From the recording Our Living Rivers and Glens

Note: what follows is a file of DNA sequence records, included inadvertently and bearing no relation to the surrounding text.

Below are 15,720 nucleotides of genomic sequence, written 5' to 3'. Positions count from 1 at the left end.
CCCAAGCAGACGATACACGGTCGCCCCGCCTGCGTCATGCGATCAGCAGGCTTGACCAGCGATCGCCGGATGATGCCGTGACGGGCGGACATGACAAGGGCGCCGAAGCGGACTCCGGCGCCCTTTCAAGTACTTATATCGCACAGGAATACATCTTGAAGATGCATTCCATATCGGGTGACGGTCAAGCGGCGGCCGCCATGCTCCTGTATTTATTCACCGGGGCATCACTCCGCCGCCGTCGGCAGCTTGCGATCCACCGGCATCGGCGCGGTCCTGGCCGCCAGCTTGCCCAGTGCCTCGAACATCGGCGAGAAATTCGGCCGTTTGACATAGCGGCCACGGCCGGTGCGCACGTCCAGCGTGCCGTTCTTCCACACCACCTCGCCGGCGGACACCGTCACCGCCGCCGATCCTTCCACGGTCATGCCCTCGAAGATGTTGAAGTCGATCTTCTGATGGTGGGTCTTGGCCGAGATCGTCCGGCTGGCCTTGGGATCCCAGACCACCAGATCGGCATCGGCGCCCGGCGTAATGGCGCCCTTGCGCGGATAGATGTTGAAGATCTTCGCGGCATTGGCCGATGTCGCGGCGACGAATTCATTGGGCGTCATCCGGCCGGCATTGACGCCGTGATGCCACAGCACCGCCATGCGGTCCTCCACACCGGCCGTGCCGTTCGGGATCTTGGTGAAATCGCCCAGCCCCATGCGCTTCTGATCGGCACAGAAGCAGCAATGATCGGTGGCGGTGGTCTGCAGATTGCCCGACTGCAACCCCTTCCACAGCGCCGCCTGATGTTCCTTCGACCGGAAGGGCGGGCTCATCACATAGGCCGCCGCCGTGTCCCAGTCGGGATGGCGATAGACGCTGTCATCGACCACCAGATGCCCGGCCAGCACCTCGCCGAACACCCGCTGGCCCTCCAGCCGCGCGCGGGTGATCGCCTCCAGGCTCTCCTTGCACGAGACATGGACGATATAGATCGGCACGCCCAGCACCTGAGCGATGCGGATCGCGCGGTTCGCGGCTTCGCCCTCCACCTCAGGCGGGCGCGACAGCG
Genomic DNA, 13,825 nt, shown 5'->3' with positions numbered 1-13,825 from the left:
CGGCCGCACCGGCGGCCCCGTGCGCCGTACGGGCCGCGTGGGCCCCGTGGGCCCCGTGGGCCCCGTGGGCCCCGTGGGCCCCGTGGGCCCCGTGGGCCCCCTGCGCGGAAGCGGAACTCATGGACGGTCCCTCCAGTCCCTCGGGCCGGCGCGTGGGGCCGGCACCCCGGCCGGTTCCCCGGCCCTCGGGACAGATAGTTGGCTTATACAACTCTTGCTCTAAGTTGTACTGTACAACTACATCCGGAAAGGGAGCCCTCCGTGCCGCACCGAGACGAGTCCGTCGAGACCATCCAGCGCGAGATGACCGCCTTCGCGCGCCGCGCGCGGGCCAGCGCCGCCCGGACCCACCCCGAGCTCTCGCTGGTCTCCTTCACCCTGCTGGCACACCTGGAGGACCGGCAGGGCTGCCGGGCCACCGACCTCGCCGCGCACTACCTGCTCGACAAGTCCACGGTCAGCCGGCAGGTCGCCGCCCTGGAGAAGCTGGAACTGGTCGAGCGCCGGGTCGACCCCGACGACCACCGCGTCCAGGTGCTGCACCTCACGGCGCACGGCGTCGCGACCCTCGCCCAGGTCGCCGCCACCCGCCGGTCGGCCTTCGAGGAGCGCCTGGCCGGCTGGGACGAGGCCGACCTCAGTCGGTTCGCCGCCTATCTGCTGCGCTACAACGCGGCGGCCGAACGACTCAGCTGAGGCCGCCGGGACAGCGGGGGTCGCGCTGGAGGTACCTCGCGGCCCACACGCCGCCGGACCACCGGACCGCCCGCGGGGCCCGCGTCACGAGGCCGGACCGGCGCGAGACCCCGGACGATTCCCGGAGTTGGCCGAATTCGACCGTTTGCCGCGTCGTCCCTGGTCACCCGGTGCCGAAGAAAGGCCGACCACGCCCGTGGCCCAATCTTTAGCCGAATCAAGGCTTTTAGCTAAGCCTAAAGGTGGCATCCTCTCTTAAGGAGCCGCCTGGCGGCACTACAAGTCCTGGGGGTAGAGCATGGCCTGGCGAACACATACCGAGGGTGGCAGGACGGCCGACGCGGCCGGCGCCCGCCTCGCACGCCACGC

The Wells of Dee are the source of the River Dee in the high Cairngorm Mountains. They are a wonder. There are great fissures in the plutonic rock, granite, beneath the surface and the water wells up through these cracks, then collates in various small burns before cascading dramatically over the steep cliff edge into the rough corrie, 'Garbh Corrie’. The burn becomes lost underground for a while shortly after but remerges at the Pools of Dee (two naturally dammed mini-lochs in the great steep glen of the Laraig Ghru). From these pools the River Dee is fully established and begins to make its way down and down into Aberdeenshire. It becomes one of the most iconic rivers in Scotland. The rising and falling arcs in the opening phrases of the melody are to mimic water burbling up from the earth and tumbling down the rocks. This phrase reappears at different heights/pitches later on in the tune. The B-part starts with a phrase whose melody notes each spell out the river’s name “D.E.E.". The sound sample used at the beginning is by Helen Needham - a lovely field recordings of the burbling Wells of Dee. In the middle I have heavily proceeded this sample with delays, pitch-shifts and reverbs to try to capture the imagined noise of the water deep within in the granite rock before it surfaces. The final samples of the river are by Jane Shears (of River Dee a lot further downriver when it starts to roar) and Su-a Lee (of the River Spey outside my house in Grantown-on-Spey at dawn in Spring during the lockdown in 2020, and you can hear all the birds singing). The piece finishes on an unresolved chord with the D.E.E. notes of melody fading into the distance.